Just as with any relationship, you need to set expectations on what each party can expect and requires from each other for a successful relationship. This means both large scale and the details of communication and response.
Don’t oversell your services. Even though it is tempting to oversell your services to give a potential client more confidence in your firm, it will be disastrous if they find out you have sold them a dummy. Remember the advice: “If you have it, flaunt it. If you don’t, don’t.” Therefore, when you point to an “established” area of activity, ensure you have enough staff and resources to deliver. A single person with experience (or several people without experience) does not constitute a practice.
Building a culture and a core team. Obviously, it is essential to have a core team to keep the business moving. Aim at hiring people who are resourceful and self-starters – people who can find their own answers and who enjoy the excitement of doing something new. Establish with your team a core set of values you want them to embrace and maintain, as well as a set of remote work guidelines. Also, their working environment should help motivate them. Think of fun events in and outside the office, employee recognition, and professional development opportunities.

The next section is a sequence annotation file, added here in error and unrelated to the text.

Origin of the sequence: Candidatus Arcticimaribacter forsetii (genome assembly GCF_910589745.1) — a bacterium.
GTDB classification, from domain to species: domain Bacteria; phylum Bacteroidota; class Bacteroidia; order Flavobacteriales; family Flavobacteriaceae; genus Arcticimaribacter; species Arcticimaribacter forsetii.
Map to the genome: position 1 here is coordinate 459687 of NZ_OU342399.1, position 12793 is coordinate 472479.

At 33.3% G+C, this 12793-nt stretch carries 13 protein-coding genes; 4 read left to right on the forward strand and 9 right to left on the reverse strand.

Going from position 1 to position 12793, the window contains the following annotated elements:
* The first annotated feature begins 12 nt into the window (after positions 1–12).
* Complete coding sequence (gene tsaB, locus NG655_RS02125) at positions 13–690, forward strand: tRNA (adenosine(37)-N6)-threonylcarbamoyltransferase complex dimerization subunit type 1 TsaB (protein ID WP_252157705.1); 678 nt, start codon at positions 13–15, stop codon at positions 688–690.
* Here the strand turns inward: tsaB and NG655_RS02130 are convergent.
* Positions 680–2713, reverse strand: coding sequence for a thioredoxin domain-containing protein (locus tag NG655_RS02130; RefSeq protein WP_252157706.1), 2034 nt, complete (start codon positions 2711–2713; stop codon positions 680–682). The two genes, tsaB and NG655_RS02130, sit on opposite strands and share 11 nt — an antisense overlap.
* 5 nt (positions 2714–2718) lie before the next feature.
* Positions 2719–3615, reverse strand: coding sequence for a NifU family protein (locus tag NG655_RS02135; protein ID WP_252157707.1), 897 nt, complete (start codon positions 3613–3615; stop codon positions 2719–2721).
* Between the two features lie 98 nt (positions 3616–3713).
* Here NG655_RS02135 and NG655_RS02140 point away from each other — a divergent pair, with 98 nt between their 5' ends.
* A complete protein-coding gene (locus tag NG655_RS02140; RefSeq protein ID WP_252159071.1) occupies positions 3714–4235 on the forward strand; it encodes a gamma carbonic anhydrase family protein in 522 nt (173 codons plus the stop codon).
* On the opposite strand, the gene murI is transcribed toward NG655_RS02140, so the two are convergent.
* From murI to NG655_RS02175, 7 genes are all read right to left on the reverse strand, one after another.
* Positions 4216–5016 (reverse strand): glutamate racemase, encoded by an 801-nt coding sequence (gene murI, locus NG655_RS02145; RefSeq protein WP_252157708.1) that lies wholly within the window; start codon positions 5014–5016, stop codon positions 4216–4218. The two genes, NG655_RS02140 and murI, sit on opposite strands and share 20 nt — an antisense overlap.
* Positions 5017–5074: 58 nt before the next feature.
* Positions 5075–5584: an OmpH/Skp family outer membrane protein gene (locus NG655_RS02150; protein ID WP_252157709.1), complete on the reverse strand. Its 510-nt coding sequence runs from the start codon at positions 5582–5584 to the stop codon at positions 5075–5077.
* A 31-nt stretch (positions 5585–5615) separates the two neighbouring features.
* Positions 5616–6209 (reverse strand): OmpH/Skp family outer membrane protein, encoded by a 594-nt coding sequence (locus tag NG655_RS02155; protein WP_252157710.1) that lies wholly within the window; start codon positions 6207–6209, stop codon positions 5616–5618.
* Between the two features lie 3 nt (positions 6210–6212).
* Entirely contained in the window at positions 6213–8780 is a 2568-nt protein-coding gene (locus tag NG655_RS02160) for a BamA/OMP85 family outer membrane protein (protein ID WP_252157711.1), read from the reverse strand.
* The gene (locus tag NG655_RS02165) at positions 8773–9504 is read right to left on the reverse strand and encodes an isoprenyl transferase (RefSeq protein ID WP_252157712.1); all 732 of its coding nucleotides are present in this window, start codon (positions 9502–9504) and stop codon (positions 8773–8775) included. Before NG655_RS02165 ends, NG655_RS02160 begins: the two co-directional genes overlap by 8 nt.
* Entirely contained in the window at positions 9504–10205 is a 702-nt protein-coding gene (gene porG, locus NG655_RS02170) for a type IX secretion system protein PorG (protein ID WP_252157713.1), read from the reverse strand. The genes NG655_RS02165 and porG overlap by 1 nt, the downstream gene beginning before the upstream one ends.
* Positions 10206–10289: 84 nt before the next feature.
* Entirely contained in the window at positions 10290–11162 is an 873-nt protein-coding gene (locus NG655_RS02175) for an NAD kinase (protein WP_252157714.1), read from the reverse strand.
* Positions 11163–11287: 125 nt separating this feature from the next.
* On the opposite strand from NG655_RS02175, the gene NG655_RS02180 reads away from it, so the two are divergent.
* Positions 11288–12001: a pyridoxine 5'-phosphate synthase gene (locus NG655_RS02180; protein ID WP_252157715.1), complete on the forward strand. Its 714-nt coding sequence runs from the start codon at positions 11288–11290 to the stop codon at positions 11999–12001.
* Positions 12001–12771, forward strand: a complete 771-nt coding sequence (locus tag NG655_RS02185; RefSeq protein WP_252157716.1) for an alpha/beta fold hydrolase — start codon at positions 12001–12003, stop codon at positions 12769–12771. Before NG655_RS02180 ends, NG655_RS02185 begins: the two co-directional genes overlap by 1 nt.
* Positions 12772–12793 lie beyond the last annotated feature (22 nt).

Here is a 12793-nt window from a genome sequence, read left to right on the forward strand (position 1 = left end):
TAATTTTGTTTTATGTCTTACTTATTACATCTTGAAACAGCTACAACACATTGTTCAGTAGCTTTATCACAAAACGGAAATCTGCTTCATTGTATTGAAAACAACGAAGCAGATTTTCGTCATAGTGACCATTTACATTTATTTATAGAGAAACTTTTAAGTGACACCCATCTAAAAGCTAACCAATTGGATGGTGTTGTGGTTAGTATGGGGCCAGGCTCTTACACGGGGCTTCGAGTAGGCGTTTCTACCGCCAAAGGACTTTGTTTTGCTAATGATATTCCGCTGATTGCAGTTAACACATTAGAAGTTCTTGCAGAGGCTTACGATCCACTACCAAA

For a small firm, it is important to subcontract when extra resources are needed. This gives you much more flexibility for managing projects, and also when heading for lean times. When a client sees a solid number of people on their account (they don’t have to know unless they ask), then a certain number of those people are actually subcontractors.